The crowd around the bulldog ring was five rows deep, with people craning their necks to see which of the lumbering beauties would win best of breed at the 2019 Westminster Kennel Club dog show. The dogs’ handlers juggled their charges around the ring.
But John and Barbara Ioia were busy juggling tasks of their own. As the stewards for the bulldog ring, they were making sure each dog’s handler received the correct armband identification number; that the dogs — a whopping entry of 32 — were arranged in the correct order; and that the official catalogue notebook, recording who was present and who won which prize, was properly marked. Think of them as the traffic cops for the dogs and the people who led them around the ring.
“While judges are given the task of seeking out and awarding the best dogs in the ring, it is the stewards’ job to help maintain order, get the dogs in and out of the ring, and make certain that things run smoothly for the judge and exhibitors,” said John, an orthopedic surgeon in Kingston. He and Barbara, a former secondary school teacher active in community affairs such as Girl Scouts, took their tasks in stride: they’ve been working in dogs together for a long time. They got their first dog, a Shih Tzu, in 1971, just before they got married. “Then we went to a show and decided we wanted to show something,” John said. That desire led to the acquisition of their first show dog, Sassy, whom they showed themselves to her championship (rather than placing her with a professional handler), as well as titling her in obedience.
The Ioias also have owned Lhasa Apsos and Cavalier King Charles spaniels. The Ioia family obtained their first Cavalier in 2005 and have been very successful in conformation (the formal name for around-the-ring contests), including breeding a best-in-show winner; rally (performing obedience and agility skills with one’s dog around a course); and therapy. John first showed his Shih Tzus at Westminster in 1976, exhibiting them at the prestigious Madison Square Garden contest four times, but the Ioias are no longer breeding or showing.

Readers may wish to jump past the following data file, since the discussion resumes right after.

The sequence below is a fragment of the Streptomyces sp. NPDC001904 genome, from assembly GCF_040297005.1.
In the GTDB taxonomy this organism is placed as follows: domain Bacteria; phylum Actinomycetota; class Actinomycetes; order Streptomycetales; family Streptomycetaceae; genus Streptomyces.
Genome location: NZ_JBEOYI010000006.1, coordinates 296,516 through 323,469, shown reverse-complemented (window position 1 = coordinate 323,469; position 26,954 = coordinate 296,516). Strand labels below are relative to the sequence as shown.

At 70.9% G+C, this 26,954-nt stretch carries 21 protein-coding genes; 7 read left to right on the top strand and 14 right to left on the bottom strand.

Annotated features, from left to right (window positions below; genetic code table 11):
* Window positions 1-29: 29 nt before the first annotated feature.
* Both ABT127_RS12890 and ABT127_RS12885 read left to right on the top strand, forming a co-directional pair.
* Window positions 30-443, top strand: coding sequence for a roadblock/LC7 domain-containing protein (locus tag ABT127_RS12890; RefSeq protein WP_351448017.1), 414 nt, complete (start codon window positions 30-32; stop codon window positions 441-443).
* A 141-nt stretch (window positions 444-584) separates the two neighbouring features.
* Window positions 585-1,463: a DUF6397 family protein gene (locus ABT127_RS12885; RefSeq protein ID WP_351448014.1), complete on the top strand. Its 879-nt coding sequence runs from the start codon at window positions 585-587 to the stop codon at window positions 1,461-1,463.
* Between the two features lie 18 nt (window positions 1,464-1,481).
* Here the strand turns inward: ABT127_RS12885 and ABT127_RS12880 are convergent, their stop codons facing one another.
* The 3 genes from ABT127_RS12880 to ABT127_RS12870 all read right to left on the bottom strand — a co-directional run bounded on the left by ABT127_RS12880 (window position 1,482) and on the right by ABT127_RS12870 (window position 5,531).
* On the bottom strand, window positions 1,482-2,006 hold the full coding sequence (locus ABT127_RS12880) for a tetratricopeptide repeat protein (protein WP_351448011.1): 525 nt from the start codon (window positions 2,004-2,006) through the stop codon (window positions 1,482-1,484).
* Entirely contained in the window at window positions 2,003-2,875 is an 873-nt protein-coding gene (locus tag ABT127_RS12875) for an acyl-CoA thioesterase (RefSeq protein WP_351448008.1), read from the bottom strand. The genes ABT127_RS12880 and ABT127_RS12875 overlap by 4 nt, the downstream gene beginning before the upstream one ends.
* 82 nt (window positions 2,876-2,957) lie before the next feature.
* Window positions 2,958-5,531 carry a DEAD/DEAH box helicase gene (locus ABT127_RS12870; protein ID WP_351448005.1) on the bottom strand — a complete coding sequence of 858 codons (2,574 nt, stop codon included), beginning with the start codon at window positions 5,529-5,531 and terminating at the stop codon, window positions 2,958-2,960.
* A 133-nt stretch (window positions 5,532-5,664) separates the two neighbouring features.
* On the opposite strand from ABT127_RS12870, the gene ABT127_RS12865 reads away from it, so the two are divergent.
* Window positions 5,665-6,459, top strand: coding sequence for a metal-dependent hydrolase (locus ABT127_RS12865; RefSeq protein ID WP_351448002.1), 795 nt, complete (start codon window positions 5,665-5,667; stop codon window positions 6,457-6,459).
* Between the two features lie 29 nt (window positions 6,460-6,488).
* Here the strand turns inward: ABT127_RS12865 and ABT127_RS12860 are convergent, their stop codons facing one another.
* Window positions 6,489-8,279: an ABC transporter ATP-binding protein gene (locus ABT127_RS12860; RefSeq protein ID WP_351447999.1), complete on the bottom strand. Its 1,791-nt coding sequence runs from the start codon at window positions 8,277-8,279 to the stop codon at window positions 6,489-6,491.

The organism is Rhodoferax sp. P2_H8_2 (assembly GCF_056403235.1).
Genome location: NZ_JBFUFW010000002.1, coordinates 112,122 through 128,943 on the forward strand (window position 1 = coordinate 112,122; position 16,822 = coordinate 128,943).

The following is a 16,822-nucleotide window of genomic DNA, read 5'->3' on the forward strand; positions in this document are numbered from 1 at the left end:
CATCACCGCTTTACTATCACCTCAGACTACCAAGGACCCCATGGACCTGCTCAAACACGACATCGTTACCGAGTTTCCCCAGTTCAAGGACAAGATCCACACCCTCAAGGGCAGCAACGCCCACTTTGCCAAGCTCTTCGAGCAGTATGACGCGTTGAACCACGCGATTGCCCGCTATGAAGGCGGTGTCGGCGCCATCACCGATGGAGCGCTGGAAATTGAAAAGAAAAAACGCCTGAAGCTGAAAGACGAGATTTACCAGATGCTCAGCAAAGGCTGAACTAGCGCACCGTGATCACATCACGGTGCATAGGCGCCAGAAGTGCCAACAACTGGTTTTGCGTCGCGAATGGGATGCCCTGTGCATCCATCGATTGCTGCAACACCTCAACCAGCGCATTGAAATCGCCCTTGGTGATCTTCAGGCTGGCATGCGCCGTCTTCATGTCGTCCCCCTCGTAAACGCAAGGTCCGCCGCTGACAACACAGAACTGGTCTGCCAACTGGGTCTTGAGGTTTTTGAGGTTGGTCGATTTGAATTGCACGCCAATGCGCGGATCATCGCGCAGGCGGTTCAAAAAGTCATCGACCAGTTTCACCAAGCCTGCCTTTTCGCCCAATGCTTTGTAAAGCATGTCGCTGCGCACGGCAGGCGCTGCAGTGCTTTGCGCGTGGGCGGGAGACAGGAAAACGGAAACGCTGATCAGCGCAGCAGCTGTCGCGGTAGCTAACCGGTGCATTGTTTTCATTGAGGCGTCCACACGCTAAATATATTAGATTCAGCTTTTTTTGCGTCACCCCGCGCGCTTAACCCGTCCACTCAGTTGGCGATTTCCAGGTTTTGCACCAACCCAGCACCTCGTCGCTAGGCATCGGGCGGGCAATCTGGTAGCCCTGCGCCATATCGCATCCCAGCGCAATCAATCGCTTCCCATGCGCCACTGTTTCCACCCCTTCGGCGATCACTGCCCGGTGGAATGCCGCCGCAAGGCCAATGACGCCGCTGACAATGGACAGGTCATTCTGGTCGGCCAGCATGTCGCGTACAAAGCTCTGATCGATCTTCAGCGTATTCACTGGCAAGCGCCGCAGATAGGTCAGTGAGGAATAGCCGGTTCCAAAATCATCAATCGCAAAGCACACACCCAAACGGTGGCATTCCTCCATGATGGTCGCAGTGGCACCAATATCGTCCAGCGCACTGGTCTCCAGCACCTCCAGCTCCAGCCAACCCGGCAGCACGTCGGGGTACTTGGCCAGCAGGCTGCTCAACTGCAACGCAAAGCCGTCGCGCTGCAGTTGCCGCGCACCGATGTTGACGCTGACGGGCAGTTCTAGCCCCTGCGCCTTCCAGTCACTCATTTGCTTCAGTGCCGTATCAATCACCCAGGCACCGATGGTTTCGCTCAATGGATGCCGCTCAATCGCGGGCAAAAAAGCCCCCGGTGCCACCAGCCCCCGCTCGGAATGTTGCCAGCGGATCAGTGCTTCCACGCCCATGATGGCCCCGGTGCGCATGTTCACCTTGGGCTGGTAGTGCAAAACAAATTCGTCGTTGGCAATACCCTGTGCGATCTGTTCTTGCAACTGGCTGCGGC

John began American Kennel Club (AKC) judging in 1982; over the years at various events, he has judged the toy group, nonsporting group, most terriers, and best in show. He has judged at the Eukanuba National Championship and the American Shih Tzu Club national show, as well as many toy- and nonsporting-breed specialty shows. He said that he “loves nothing better” than to spend time training, grooming, or showing his dogs, and he has enjoyed the rally and therapy work he has done with them.
Stewarding can be a daunting task under normal dog show circumstances; even more so at the pressure cooker that is Westminster, arguably the most prominent and most scrutinized show in the world. At this year’s 143rd annual event, February 11–12 in New York City, more than 2,800 dogs strutted their stuff at Piers 92 and 94 along the Hudson River; breed winners went on to exhibit at the Garden in the evenings in their respective groups. Best in show went to King (GCHB Kingarthur Van Foliny Home), a 7-year-old wire fox terrier from Brazil, whom John pronounced “world-class.”